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Spirituality and religion are frequently, and often mistakenly, interchanged in

conversation and understanding. Many individuals may call themselves spiritual, but
not religious, and in saying that, they have the understanding that spirituality deals with
the universe and their individual connection to the unknown. Spirituality is where they
find meaning, direction and purpose in life and is often a more abstract thought (Hays &
Erford, 2014). Religion, on the other hand, is a representation of an individuals faith and
their behaviors and practices associated within their respected belief. Religion is more a
more concrete concept, with different religions including Buddhism, Christianity,
Catholicism, Islam and Judaism. Although an individual can be spiritual without being
religious, to be a part of a religion is to be a part of an organized construct of
spirituality (Hays & Erford, 2014, p. 9).
While religion is more easily defined by the ritualistic, behavioral and external
practices, to pinpoint the essence of spirituality is a little more challenging due to its
highly personal, internal nature. Spirituality evolves and develops over time and is
highly dynamic and transformative (Hays & Erford, 2014, p. 449). While the two are
different in several ways, they also share similarities. Believing in the complementary
view of spirituality and religion, it is understood that being apart of a religious community
greatly enhances the spiritual life and well-being, as disciplined spiritual practice
promotes growth. To those who are devoted to their religion, spirituality stands hand in
hand.
Poll and Smiths Model of of Spiritual Identity is broken down into four stages:
pre-awareness, awakening, recognition and finally, integration (2014, p. 54). Poll and
Smith posit that in journeying through these stages, an individual goes from having little

to no spirituality or spiritual experiences (pre-awareness) to experiencing a crisis that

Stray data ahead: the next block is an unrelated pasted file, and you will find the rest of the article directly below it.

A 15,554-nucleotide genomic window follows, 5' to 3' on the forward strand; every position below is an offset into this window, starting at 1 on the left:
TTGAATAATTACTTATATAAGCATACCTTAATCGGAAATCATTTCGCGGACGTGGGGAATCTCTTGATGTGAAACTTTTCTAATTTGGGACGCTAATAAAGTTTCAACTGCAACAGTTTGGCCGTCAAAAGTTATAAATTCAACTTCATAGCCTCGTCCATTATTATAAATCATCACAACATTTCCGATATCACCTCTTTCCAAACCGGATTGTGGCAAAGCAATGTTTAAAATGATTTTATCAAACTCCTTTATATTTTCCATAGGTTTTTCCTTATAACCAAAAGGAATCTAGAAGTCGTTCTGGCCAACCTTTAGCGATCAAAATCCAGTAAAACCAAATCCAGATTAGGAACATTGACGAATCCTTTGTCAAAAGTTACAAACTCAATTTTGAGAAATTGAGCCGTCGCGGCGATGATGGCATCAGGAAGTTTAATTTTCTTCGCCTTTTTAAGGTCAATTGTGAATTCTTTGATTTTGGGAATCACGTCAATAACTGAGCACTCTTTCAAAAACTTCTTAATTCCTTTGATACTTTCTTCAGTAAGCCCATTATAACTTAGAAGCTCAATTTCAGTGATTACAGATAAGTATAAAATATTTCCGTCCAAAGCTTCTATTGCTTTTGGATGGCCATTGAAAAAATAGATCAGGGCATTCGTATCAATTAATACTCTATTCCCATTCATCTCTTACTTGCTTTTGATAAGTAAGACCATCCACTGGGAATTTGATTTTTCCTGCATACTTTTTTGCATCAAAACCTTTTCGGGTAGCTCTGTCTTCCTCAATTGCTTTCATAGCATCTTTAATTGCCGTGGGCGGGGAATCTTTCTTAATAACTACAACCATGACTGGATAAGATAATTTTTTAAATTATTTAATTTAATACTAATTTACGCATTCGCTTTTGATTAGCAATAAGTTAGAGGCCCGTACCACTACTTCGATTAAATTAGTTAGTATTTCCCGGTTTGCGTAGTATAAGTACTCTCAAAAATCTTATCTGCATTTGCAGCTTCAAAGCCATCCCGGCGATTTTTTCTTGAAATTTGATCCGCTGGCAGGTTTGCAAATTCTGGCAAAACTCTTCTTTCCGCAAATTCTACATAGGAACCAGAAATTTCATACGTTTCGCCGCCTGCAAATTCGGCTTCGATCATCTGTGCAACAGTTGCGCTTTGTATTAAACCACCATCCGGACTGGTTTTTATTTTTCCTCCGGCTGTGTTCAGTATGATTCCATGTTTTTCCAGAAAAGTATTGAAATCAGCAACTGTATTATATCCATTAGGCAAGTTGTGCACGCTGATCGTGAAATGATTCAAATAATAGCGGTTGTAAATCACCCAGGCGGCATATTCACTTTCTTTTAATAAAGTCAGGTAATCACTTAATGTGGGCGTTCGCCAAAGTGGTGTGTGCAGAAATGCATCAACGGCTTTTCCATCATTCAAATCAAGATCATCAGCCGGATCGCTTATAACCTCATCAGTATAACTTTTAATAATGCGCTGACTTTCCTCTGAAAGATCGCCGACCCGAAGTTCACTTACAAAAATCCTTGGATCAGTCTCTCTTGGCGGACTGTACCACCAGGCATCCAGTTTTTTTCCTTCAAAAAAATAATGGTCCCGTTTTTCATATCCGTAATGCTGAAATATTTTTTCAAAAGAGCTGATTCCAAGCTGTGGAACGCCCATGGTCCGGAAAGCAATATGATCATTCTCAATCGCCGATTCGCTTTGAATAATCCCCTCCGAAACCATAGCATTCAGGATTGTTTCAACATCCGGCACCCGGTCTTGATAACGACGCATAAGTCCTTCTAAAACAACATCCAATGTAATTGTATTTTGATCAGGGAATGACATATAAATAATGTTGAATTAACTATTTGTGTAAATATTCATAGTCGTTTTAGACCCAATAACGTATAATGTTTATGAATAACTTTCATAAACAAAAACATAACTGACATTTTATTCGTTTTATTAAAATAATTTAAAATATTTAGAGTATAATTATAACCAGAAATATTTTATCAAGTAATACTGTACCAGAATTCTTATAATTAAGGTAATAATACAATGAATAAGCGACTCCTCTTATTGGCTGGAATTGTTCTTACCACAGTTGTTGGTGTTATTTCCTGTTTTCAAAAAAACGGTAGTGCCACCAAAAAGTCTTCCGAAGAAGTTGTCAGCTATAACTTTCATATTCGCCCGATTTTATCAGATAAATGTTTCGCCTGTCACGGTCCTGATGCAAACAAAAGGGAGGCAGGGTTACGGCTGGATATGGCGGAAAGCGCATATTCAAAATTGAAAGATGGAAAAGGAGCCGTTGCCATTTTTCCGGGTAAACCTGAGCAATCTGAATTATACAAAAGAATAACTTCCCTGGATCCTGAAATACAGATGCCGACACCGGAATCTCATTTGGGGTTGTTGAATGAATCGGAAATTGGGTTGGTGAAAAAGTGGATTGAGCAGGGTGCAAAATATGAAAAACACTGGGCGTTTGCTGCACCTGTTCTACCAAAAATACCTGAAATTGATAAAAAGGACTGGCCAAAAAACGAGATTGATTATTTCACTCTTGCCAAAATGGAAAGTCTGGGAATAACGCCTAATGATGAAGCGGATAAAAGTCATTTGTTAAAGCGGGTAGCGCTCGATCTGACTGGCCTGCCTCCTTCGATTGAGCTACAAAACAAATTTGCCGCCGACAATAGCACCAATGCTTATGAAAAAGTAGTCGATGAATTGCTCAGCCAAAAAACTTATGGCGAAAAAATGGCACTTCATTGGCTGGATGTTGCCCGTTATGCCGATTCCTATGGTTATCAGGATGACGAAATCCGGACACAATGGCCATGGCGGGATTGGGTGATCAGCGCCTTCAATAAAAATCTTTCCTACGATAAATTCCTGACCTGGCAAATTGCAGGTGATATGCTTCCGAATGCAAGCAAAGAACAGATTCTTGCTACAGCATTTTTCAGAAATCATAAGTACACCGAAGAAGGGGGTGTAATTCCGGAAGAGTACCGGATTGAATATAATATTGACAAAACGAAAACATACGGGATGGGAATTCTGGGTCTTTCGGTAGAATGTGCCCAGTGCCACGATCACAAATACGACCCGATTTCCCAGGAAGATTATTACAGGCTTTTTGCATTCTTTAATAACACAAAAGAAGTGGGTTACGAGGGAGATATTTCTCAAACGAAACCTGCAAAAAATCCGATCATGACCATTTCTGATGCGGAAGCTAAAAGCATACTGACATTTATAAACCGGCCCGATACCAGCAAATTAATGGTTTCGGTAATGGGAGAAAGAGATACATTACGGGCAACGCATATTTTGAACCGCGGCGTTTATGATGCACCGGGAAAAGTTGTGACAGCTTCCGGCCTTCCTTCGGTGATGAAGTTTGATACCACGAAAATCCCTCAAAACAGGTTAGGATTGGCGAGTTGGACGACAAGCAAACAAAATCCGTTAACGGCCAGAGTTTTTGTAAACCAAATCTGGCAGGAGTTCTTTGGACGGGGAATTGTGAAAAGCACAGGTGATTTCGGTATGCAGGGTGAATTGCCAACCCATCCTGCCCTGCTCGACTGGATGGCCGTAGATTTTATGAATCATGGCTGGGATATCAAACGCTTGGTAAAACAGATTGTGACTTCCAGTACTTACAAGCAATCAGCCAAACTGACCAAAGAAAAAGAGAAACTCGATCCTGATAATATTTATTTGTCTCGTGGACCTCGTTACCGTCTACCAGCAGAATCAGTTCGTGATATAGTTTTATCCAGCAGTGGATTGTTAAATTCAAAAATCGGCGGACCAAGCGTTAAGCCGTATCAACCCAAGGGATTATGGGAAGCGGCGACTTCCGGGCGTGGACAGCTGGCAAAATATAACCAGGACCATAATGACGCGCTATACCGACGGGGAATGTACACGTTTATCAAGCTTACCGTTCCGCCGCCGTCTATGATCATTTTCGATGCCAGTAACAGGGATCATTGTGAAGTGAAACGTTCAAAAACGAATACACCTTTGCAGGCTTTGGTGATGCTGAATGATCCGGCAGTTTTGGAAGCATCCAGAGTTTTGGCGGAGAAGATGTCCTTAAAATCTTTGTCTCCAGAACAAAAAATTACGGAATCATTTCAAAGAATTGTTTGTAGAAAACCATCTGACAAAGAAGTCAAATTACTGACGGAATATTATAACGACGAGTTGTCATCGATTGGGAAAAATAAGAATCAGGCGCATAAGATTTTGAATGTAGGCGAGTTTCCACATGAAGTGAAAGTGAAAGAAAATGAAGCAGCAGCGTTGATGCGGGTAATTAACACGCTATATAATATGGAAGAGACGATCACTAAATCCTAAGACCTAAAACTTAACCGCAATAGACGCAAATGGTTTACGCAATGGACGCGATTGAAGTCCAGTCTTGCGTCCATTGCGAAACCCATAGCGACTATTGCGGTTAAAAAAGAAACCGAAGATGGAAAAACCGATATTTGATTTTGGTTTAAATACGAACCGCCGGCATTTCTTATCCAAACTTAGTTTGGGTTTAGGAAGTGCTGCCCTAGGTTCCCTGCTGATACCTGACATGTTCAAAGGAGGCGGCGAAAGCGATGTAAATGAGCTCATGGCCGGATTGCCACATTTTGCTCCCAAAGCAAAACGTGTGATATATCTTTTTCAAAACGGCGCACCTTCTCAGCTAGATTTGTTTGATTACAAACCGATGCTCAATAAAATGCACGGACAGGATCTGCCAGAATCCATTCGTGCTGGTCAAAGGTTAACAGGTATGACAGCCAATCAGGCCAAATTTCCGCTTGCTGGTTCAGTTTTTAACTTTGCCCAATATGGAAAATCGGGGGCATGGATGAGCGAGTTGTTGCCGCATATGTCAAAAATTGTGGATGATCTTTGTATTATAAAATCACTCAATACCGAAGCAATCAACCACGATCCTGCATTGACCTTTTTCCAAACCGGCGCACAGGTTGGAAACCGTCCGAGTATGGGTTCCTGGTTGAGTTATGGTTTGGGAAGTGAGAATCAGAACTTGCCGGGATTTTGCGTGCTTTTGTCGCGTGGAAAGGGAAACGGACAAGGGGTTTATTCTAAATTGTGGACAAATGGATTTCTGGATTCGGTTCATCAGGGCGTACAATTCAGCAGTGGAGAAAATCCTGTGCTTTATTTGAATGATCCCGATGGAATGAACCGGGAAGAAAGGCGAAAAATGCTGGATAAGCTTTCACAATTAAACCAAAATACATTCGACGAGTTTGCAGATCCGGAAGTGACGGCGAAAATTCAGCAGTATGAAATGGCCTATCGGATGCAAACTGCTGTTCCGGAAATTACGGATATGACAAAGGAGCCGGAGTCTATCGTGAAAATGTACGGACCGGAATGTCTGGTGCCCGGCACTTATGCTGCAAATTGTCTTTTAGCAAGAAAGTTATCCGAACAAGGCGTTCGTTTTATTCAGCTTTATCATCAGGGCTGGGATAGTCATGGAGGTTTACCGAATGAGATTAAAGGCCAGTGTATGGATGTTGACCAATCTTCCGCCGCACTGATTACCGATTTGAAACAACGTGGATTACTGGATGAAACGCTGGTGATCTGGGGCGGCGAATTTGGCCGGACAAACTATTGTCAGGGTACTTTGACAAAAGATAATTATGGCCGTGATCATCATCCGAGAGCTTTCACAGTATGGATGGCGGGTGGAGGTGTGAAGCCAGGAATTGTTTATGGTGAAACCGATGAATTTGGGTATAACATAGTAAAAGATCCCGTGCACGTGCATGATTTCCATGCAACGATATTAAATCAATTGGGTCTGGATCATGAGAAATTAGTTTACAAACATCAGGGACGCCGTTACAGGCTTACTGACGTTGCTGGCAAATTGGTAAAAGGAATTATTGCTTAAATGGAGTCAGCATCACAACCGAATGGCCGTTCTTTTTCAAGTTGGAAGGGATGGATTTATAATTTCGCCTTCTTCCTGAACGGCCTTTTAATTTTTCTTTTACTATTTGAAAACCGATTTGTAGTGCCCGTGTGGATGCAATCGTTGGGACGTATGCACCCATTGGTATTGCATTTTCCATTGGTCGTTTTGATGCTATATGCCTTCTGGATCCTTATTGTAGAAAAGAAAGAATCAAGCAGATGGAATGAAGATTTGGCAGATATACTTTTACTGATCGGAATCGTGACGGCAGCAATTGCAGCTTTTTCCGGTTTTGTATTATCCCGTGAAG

leads them to a view and awareness of who God is based off of their situations
(awakening). From this worldview, the individual experiences an emotional
understanding of who God is and (recognition) and develop faith practices, behaviors
and beliefs (Hays & Erford, 2014, p. 54). According to Poll and Smith, the final stage of
integration occurs when perceptions, interaction, relationships and behaviors are
ordered by the internalized notions of who God is (p. 54).
I struggle with whether or not I agree with the aforementioned theory of Poll and
Smith. In a sense, I understand the concept of their theory and know of instances where
this has come to fruition. However, should this theory be all-encompassing, I find their
theory limiting. It is broken down so that the individual only comes to know Christ
through an existential crisis. Their faith and belief in God is based off of circumstances
alone. Their notion of God is based off of what is happening in their life at any given
time and doesnt allow for the fact that God is unchanging, unwavering, regardless of
circumstance. Identity in Christ is found not in situations, but in the security of the
promise of who God is, and that can only be found through the cross.

Reference
Hays, D. G., & Erford, B. T. (2014). Developing multicultural counseling
competence: A systems approach (2nd ed.). Upper Saddle River, NJ: Pearson.